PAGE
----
Oleander can be very toxic to humans and pets, but many people don't know that. Unfortunately, it can be a lesson learned the hard way.
"The plant is very toxic," says DVM Heather Connally, an emergency room veterinarian.
She sees as many as three dogs every month that have ingested Oleander leaves or flowers.
If dogs get aggressive treatment early, they usually don't die. But without treatment, survival is iffy.
"They have seizures," she says. "In later stages they become comatose and of course, die from it."
"It's very common for us to get a call about an animal who has ingested oleander," says Keith Boesen, the managing director of Arizona poison control.
He says the entire plant is toxic, "leaves, flowers and roots." But he also adds determining whether an animal will die is not an exact science.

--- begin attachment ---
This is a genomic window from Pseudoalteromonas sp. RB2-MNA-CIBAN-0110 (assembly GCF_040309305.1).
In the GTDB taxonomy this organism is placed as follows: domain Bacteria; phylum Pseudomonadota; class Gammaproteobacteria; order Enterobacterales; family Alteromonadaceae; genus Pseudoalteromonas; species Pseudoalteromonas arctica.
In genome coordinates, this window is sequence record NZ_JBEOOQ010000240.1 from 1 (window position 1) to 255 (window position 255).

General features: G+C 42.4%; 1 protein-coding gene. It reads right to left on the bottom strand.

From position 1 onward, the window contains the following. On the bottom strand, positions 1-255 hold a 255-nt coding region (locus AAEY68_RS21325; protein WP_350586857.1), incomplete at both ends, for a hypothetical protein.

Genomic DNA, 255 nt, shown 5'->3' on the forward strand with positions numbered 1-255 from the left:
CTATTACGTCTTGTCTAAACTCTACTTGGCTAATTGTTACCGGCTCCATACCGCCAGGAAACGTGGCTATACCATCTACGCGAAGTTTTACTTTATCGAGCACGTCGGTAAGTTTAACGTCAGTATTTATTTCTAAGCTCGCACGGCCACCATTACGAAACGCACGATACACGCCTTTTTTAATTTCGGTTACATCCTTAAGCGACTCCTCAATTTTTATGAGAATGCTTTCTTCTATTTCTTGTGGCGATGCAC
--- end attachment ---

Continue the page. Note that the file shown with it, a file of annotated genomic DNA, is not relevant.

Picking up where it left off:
The toxicity is determined by the health of the plant and the season. If a plant is healthy and in full bloom, it's likely more toxic and will take less to cause serious damage.
If a dog starts vomiting, it can be a sign it has eaten oleanders and needs emergency treatment. And the sooner the better.
"It can be very quick," says Connally. "Within a couple of hours up to 24 hours."
If the vet can't figure out right away why a young dog is suffering from an irregular heart beat, a few questions might solve the puzzle.
"Sometimes the owner doesn't know until we ask them if they have oleanders," she says.
That will often solve the problem and get the animal on an intensive treatment which can last a week or more.
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